Accurate coding is imperative in the home health and hospice business. Reimbursement, financial planning, research statistics, and outcomes are all based on accurate documentation and coding. Complete and specific documentation and coding leads to better patient care and directs the plan of care in an efficient manner.
It is impossible to know all the synergistic relationships between OASIS responses and coding. However, it is critical that you are confident that all information entered is as accurate as possible and supported by the record. As a coding professional, it is important to speak the language of coding when asked for clarification of diagnoses from other health care providers so they can understand the importance of specific information and accurate coding.
A New Specialty that Offers More
In the past few years a new specialty has developed that focuses on obtaining and providing this information, which is labeled as a clinical documentation improvement specialist (CDIS). If you have been reviewing documentation and coding for any length of time you may well be on your way to becoming a clinical documentation improvement specialist. It is an option to consider because a CDIS helps to improve reimbursement and outcomes. As of 2014 about 80 percent of hospitals have a CDIS on board in order to improve their own reimbursement and outcomes.
Responsibilities of a CDIS
The role of a CDIS can be complex. First, a CDIS is responsible for reviewing medical records for incomplete, inaccurate or conflicting information and that all relevant conditions that require care throughout the patient’s episode of care are accurately entered. This means that the CDIS must have a good clinical (anatomy/physiology, pharmacology, pathophysiology) background, excellent coding skills and be able to discern the focus of care and what is relevant to the episode. Most have a health care related degree or certification.
Next, when the CDIS reviews the medical records, he/she looks for specificity of an illness and accuracy of documentation. When conflicting information is discovered, the CDIS must ask the physician for clarification. For example, if a physician documents congestive heart failure (CHF) in a patient’s medical record, but does not specify the type and acuity, the CDIS should ask the physician for a more specific definition of the type of heart failure. More specific codes result in better reimbursement rates. And, they also benefit all subsequent providers.
Most facilities have the ability for the CDIS to create a query in the record for the physician to address. If it is not addressed in a timely fashion the CDIS should contact the physician in person to discuss it. Physicians may not answer queries because they believe their documentation is already clear (or they have an aversion to paperwork!). This can result in a problem that trickles down. For instance, a patient comes to the ED with chest pain, an abnormal ECG, and an elevated troponin level, and is immediately transferred to the cath lab. The physician documents “chest pain” over and over in record, but never documents even MI, much less the site of the MI, because he believes it is very evident that the patient had a MI. The nurses know the patient had a MI, but the physician does not document it; therefore, it appears it did not happen and is not coded correctly. The patient is discharged and home health is ordered. The record has no documentation of MI and the coder is unable to obtain any clarification, so the patient’s treatment will not accurately reflect the treatment or diagnosis for the episode. If specific information is not documented or obtained, the home health or hospice coder is forced to use unspecified or symptom codes that are usually not case mix, and do not best represent the patient’s condition. There are many new codes related to MI and heart failure with new guidance as of 10/01/2017.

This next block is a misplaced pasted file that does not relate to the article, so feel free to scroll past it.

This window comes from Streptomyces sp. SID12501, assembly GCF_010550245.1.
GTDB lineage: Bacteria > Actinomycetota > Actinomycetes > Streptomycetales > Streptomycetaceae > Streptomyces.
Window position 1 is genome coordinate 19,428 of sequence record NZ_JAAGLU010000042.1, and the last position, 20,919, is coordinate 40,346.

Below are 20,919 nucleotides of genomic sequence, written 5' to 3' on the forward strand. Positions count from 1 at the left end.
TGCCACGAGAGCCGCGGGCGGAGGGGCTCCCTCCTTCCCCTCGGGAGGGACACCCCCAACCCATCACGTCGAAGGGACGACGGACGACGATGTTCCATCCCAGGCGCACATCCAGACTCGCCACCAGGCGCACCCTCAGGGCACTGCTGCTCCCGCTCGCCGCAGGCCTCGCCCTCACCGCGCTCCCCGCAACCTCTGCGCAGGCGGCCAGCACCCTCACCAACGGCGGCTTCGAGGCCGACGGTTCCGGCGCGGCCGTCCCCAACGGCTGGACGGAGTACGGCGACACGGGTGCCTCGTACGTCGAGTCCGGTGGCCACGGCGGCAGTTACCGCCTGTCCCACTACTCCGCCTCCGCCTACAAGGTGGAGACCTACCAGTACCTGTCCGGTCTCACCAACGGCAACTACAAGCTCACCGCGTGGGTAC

Develop a Relationship with your CDIS
Most physicians understand the necessity of accurate coding, and, with proper training by their employers, will eventually provide coders with the information they need! Providing the most specific information you can to your coder, whether in house or out sourced, increases your reimbursement, improves outcomes with a focused plan of care (decrease unnecessary visits) for the patient and your agency, and cuts down on time to submit the RAP. The CDIS professional is a good resource for confirming or obtaining specific diagnoses. Find out who they are and develop a relationship with the CDIS at your referring facilities – it will be worth it!
5 Star Expertise
The team at 5 Star Consultants offers the coding expertise needed to ensure your HHA is receiving the best reimbursement rates possible. 5 Star Consultant’s RN OASIS reviewers and coders have an eye for detail and years of home health/hospice experience to focus on the pertinent parts of the record for coding the home health episode. To learn more, please contact us at [email protected] or 866-428-4040.